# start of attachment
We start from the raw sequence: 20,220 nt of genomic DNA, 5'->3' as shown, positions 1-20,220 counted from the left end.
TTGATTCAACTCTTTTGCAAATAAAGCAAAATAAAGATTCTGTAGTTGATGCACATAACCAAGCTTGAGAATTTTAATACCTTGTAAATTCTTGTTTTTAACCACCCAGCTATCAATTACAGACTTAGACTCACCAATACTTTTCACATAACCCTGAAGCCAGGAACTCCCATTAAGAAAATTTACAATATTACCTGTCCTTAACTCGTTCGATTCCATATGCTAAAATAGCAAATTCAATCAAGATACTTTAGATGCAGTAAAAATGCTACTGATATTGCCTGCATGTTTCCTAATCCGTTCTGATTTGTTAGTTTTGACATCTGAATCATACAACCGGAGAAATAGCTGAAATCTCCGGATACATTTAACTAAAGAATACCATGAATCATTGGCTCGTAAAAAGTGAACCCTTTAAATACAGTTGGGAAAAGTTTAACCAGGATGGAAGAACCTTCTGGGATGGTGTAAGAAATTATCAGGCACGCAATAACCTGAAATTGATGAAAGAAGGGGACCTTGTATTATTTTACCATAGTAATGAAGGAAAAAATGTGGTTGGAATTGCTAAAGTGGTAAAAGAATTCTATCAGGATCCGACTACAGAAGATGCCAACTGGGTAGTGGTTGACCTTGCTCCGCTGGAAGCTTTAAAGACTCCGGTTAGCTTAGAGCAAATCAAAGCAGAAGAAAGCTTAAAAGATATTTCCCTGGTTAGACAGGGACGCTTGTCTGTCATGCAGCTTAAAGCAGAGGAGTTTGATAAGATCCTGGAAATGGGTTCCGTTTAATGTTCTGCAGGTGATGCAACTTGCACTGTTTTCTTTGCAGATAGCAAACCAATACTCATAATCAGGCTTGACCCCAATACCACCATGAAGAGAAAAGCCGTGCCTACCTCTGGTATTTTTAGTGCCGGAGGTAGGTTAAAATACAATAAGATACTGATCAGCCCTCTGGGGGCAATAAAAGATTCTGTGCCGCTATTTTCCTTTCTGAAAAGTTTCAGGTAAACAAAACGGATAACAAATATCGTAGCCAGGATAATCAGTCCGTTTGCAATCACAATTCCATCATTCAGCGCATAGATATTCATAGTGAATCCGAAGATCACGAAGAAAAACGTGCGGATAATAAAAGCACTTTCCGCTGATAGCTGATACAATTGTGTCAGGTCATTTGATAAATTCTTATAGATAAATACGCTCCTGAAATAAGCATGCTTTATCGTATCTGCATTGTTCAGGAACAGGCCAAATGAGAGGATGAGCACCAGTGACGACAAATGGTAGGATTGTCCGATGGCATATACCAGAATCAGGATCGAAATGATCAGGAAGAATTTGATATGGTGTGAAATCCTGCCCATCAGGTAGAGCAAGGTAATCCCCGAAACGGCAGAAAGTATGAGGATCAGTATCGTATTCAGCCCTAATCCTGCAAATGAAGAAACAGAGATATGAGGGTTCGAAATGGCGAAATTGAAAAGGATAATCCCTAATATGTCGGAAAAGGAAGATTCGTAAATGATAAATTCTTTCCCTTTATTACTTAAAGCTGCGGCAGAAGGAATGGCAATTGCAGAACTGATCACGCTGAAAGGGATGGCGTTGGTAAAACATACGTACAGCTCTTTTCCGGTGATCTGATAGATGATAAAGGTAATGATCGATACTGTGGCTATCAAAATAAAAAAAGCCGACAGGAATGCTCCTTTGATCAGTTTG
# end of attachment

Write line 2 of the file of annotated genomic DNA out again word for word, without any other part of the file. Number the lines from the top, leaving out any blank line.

TTGATTCAACTCTTTTGCAAATAAAGCAAAATAAAGATTCTGTAGTTGATGCACATAACCAAGCTTGAGAATTTTAATACCTTGTAAATTCTTGTTTTTAACCACCCAGCTATCAATTACAGACTTAGACTCACCAATACTTTTCACATAACCCTGAAGCCAGGAACTCCCATTAAGAAAATTTACAATATTACCTGTCCTTAACTCGTTCGATTCCATATGCTAAAATAGCAAATTCAATCAAGATACTTTAGATGCAGTAAAAATGCTACTGATATTGCCTGCATGTTTCCTAATCCGTTCTGATTTGTTAGTTTTGACATCTGAATCATACAACCGGAGAAATAGCTGAAATCTCCGGATACATTTAACTAAAGAATACCATGAATCATTGGCTCGTAAAAAGTGAACCCTTTAAATACAGTTGGGAAAAGTTTAACCAGGATGGAAGAACCTTCTGGGATGGTGTAAGAAATTATCAGGCACGCAATAACCTGAAATTGATGAAAGAAGGGGACCTTGTATTATTTTACCATAGTAATGAAGGAAAAAATGTGGTTGGAATTGCTAAAGTGGTAAAAGAATTCTATCAGGATCCGACTACAGAAGATGCCAACTGGGTAGTGGTTGACCTTGCTCCGCTGGAAGCTTTAAAGACTCCGGTTAGCTTAGAGCAAATCAAAGCAGAAGAAAGCTTAAAAGATATTTCCCTGGTTAGACAGGGACGCTTGTCTGTCATGCAGCTTAAAGCAGAGGAGTTTGATAAGATCCTGGAAATGGGTTCCGTTTAATGTTCTGCAGGTGATGCAACTTGCACTGTTTTCTTTGCAGATAGCAAACCAATACTCATAATCAGGCTTGACCCCAATACCACCATGAAGAGAAAAGCCGTGCCTACCTCTGGTATTTTTAGTGCCGGAGGTAGGTTAAAATACAATAAGATACTGATCAGCCCTCTGGGGGCAATAAAAGATTCTGTGCCGCTATTTTCCTTTCTGAAAAGTTTCAGGTAAACAAAACGGATAACAAATATCGTAGCCAGGATAATCAGTCCGTTTGCAATCACAATTCCATCATTCAGCGCATAGATATTCATAGTGAATCCGAAGATCACGAAGAAAAACGTGCGGATAATAAAAGCACTTTCCGCTGATAGCTGATACAATTGTGTCAGGTCATTTGATAAATTCTTATAGATAAATACGCTCCTGAAATAAGCATGCTTTATCGTATCTGCATTGTTCAGGAACAGGCCAAATGAGAGGATGAGCACCAGTGACGACAAATGGTAGGATTGTCCGATGGCATATACCAGAATCAGGATCGAAATGATCAGGAAGAATTTGATATGGTGTGAAATCCTGCCCATCAGGTAGAGCAAGGTAATCCCCGAAACGGCAGAAAGTATGAGGATCAGTATCGTATTCAGCCCTAATCCTGCAAATGAAGAAACAGAGATATGAGGGTTCGAAATGGCGAAATTGAAAAGGATAATCCCTAATATGTCGGAAAAGGAAGATTCGTAAATGATAAATTCTTTCCCTTTATTACTTAAAGCTGCGGCAGAAGGAATGGCAATTGCAGAACTGATCACGCTGAAAGGGATGGCGTTGGTAAAACATACGTACAGCTCTTTTCCGGTGATCTGATAGATGATAAAGGTAATGATCGATACTGTGGCTATCAAAATAAAAAAAGCCGACAGGAATGCTCCTTTGATCAGTTTG